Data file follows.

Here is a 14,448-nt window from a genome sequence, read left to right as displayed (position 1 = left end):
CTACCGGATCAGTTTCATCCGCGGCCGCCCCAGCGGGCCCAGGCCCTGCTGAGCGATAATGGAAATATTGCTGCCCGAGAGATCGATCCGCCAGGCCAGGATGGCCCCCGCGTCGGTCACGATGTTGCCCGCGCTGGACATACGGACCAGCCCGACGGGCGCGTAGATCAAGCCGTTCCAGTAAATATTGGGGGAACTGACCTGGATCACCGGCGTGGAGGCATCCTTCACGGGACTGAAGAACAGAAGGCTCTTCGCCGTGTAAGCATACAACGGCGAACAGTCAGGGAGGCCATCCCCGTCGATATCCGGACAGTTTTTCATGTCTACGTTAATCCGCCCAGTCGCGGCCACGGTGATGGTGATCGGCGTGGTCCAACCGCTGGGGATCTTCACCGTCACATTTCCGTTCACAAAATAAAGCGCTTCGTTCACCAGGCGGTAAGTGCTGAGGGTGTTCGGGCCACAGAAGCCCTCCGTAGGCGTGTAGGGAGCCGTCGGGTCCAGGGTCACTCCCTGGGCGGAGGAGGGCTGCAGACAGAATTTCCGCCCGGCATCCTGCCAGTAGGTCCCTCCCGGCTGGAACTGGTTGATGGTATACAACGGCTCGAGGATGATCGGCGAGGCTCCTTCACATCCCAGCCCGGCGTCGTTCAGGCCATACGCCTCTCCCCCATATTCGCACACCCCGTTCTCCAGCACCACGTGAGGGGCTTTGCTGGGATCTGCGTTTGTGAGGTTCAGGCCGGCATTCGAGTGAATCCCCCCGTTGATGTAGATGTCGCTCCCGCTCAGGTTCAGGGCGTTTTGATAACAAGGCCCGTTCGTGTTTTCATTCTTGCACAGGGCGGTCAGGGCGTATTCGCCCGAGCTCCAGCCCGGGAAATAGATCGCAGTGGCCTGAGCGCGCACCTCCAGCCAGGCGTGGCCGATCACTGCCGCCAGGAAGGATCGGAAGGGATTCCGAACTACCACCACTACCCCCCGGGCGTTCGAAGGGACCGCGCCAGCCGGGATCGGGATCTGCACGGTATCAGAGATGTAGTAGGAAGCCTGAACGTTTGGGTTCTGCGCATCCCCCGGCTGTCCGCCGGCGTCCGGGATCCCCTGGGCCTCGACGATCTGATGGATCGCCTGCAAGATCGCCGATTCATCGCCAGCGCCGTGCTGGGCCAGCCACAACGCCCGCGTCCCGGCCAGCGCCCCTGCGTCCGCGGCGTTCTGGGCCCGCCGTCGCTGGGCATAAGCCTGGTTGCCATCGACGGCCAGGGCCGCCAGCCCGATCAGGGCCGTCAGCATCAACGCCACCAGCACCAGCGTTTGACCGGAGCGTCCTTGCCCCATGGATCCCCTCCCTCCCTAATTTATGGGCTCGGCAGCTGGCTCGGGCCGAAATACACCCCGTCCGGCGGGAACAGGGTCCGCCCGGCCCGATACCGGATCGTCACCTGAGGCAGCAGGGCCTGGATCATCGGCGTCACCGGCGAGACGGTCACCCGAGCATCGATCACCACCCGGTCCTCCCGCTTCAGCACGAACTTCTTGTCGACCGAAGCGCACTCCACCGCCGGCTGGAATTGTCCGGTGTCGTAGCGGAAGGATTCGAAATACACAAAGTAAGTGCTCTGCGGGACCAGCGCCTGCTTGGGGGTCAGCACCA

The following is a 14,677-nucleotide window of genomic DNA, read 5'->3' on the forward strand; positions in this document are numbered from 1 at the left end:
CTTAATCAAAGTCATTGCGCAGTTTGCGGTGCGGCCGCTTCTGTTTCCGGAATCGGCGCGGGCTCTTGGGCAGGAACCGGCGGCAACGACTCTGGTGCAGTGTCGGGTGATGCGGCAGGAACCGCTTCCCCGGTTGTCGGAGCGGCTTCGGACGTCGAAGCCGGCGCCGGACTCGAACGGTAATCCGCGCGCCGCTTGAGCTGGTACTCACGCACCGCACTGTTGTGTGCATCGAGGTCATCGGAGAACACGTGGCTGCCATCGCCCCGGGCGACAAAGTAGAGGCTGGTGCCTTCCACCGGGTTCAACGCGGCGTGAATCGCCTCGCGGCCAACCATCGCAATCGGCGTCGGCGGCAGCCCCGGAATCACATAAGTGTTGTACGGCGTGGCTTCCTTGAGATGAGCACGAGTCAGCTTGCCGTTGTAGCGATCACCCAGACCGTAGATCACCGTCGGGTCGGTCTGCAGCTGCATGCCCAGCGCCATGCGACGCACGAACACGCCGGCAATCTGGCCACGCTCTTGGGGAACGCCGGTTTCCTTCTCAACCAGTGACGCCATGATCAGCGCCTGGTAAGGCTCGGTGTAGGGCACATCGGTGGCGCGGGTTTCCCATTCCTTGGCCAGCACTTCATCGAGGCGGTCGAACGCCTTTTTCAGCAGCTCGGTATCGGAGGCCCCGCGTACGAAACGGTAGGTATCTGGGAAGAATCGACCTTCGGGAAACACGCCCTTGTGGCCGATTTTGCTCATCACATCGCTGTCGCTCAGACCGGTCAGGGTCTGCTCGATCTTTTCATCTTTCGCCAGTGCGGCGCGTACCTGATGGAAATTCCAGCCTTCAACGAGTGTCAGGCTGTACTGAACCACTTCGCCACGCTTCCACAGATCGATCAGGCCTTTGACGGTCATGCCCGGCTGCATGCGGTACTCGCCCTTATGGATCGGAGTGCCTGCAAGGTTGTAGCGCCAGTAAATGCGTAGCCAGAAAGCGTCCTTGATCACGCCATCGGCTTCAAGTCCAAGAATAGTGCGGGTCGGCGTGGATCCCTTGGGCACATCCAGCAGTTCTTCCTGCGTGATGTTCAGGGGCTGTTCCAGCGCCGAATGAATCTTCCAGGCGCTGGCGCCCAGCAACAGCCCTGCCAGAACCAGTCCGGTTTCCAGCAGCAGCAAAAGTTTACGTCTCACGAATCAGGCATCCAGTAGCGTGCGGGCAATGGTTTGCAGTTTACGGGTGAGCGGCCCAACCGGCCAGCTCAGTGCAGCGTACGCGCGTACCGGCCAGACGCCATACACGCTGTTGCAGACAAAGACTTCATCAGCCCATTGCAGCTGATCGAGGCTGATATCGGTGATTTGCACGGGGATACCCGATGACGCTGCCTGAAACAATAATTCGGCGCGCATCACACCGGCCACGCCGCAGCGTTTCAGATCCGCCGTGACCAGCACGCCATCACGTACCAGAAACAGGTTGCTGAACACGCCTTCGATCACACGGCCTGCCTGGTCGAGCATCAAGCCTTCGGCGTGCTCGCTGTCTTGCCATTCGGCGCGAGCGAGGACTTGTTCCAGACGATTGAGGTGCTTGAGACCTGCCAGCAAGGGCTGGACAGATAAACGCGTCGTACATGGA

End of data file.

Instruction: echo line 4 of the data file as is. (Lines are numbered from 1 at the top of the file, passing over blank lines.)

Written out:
CTTAATCAAAGTCATTGCGCAGTTTGCGGTGCGGCCGCTTCTGTTTCCGGAATCGGCGCGGGCTCTTGGGCAGGAACCGGCGGCAACGACTCTGGTGCAGTGTCGGGTGATGCGGCAGGAACCGCTTCCCCGGTTGTCGGAGCGGCTTCGGACGTCGAAGCCGGCGCCGGACTCGAACGGTAATCCGCGCGCCGCTTGAGCTGGTACTCACGCACCGCACTGTTGTGTGCATCGAGGTCATCGGAGAACACGTGGCTGCCATCGCCCCGGGCGACAAAGTAGAGGCTGGTGCCTTCCACCGGGTTCAACGCGGCGTGAATCGCCTCGCGGCCAACCATCGCAATCGGCGTCGGCGGCAGCCCCGGAATCACATAAGTGTTGTACGGCGTGGCTTCCTTGAGATGAGCACGAGTCAGCTTGCCGTTGTAGCGATCACCCAGACCGTAGATCACCGTCGGGTCGGTCTGCAGCTGCATGCCCAGCGCCATGCGACGCACGAACACGCCGGCAATCTGGCCACGCTCTTGGGGAACGCCGGTTTCCTTCTCAACCAGTGACGCCATGATCAGCGCCTGGTAAGGCTCGGTGTAGGGCACATCGGTGGCGCGGGTTTCCCATTCCTTGGCCAGCACTTCATCGAGGCGGTCGAACGCCTTTTTCAGCAGCTCGGTATCGGAGGCCCCGCGTACGAAACGGTAGGTATCTGGGAAGAATCGACCTTCGGGAAACACGCCCTTGTGGCCGATTTTGCTCATCACATCGCTGTCGCTCAGACCGGTCAGGGTCTGCTCGATCTTTTCATCTTTCGCCAGTGCGGCGCGTACCTGATGGAAATTCCAGCCTTCAACGAGTGTCAGGCTGTACTGAACCACTTCGCCACGCTTCCACAGATCGATCAGGCCTTTGACGGTCATGCCCGGCTGCATGCGGTACTCGCCCTTATGGATCGGAGTGCCTGCAAGGTTGTAGCGCCAGTAAATGCGTAGCCAGAAAGCGTCCTTGATCACGCCATCGGCTTCAAGTCCAAGAATAGTGCGGGTCGGCGTGGATCCCTTGGGCACATCCAGCAGTTCTTCCTGCGTGATGTTCAGGGGCTGTTCCAGCGCCGAATGAATCTTCCAGGCGCTGGCGCCCAGCAACAGCCCTGCCAGAACCAGTCCGGTTTCCAGCAGCAGCAAAAGTTTACGTCTCACGAATCAGGCATCCAGTAGCGTGCGGGCAATGGTTTGCAGTTTACGGGTGAGCGGCCCAACCGGCCAGCTCAGTGCAGCGTACGCGCGTACCGGCCAGACGCCATACACGCTGTTGCAGACAAAGACTTCATCAGCCCATTGCAGCTGATCGAGGCTGATATCGGTGATTTGCACGGGGATACCCGATGACGCTGCCTGAAACAATAATTCGGCGCGCATCACACCGGCCACGCCGCAGCGTTTCAGATCCGCCGTGACCAGCACGCCATCACGTACCAGAAACAGGTTGCTGAACACGCCTTCGATCACACGGCCTGCCTGGTCGAGCATCAAGCCTTCGGCGTGCTCGCTGTCTTGCCATTCGGCGCGAGCGAGGACTTGTTCCAGACGATTGAGGTGCTTGAGACCTGCCAGCAAGGGCTGGACAGATAAACGCGTCGTACATGGA